PBS has high hopes for Mercy Street. It’s the first original drama created by the network in over a decade and arrives in a media environment flush with ambitious television. The show is weighted with heavy expectations, its release timed to coincide with the final season of Downton Abbey. The apparent goal: A hit to succeed the British import and perhaps lead to more homegrown productions.
Mercy Street has received a promotional push commensurate to the investment PBS made in developing it, and it’s regularly compared to Downton, despite its creators’ insistence the two merely share their dramatic bent.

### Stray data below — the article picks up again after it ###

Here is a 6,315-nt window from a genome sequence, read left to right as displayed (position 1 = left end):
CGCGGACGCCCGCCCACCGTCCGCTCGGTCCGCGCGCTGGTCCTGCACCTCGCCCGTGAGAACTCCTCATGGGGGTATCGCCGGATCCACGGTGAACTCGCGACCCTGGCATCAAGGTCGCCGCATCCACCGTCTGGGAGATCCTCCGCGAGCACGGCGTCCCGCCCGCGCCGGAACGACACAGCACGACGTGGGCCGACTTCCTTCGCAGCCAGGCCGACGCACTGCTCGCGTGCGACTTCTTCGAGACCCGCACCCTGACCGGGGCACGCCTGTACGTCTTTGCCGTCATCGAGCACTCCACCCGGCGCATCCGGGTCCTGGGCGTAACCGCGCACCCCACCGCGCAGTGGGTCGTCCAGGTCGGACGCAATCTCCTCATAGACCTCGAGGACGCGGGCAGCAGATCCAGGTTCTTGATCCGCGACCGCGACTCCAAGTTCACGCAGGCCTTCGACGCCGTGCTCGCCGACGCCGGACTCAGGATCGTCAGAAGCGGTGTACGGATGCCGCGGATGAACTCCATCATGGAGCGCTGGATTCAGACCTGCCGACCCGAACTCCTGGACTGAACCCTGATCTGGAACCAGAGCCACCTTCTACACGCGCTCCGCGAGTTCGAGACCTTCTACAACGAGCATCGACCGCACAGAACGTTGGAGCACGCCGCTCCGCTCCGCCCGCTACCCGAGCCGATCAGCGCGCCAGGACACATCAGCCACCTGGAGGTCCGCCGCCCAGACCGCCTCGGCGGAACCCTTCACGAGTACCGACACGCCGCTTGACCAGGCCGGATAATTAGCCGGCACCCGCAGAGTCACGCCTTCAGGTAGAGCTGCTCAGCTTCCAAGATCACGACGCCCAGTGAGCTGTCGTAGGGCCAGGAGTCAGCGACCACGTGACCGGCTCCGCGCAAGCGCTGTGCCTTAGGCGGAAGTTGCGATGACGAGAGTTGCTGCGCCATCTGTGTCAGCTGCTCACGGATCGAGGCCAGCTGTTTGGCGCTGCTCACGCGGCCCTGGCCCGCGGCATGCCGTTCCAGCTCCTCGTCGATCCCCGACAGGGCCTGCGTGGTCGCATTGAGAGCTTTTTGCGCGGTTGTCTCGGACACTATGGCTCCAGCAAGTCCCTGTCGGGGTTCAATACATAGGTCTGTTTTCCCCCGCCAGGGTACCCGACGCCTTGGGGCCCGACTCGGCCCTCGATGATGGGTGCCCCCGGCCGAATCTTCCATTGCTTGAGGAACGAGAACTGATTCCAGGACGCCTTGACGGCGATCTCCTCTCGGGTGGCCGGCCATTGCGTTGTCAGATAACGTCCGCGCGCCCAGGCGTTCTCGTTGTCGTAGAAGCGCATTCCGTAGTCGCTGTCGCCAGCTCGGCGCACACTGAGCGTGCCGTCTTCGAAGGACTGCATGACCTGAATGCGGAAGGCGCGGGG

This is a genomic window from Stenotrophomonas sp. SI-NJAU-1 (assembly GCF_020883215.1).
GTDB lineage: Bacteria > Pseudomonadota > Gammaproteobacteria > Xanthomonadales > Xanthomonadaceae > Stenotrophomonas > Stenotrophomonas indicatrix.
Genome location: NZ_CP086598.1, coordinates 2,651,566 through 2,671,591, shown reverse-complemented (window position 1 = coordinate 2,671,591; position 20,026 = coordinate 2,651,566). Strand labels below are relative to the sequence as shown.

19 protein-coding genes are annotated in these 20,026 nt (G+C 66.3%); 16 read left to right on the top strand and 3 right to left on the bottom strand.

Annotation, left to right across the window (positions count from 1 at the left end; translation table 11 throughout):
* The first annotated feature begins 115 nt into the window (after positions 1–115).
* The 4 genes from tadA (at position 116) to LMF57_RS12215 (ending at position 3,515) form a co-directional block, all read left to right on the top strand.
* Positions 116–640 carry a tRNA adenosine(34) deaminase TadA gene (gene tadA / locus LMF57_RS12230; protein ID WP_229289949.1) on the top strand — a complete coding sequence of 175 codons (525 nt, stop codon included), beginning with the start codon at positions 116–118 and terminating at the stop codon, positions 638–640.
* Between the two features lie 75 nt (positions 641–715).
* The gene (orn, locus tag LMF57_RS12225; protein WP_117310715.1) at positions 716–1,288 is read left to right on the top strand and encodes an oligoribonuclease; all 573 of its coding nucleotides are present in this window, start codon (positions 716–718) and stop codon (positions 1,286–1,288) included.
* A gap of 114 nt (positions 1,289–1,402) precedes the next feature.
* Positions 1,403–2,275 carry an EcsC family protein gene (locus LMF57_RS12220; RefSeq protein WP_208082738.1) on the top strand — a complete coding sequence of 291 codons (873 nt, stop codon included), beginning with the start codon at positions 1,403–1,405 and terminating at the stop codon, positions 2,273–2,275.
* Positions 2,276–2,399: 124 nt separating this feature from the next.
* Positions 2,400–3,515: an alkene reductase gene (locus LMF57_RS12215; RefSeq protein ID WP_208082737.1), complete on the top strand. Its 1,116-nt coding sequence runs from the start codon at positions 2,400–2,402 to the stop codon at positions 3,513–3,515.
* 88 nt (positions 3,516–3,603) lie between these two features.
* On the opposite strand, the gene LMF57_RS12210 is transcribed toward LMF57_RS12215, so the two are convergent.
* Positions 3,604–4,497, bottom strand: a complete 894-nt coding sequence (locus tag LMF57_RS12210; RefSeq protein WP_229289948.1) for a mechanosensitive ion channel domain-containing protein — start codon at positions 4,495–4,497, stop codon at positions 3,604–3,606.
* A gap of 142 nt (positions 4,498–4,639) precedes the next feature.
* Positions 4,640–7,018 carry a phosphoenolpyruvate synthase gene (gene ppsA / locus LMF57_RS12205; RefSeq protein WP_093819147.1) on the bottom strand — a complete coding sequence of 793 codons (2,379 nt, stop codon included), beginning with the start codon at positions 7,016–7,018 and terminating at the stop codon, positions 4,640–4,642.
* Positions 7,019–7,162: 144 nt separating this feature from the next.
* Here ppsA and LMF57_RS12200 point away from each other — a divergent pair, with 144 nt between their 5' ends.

There are similarities between Mercy Street and Downton Abbey, though, beyond that they’re both prestige dramas. For starters, they are both simultaneously family and workplace dramas. Downton’s Upstairs, Downstairs-inspired chronicle of the Crawley family and their manor full of servants inspires a tangled web of relationships. Mercy Street also combines family and work, but leads with its wartime hospital centerpiece and mostly Union Army staff. The family element is woven in through the Greens, a Confederate-sympathizing aristocratic clan that owned Mansion House, originally a luxury hotel, before the war. Continue reading Exploring Mercy Street: The Haversack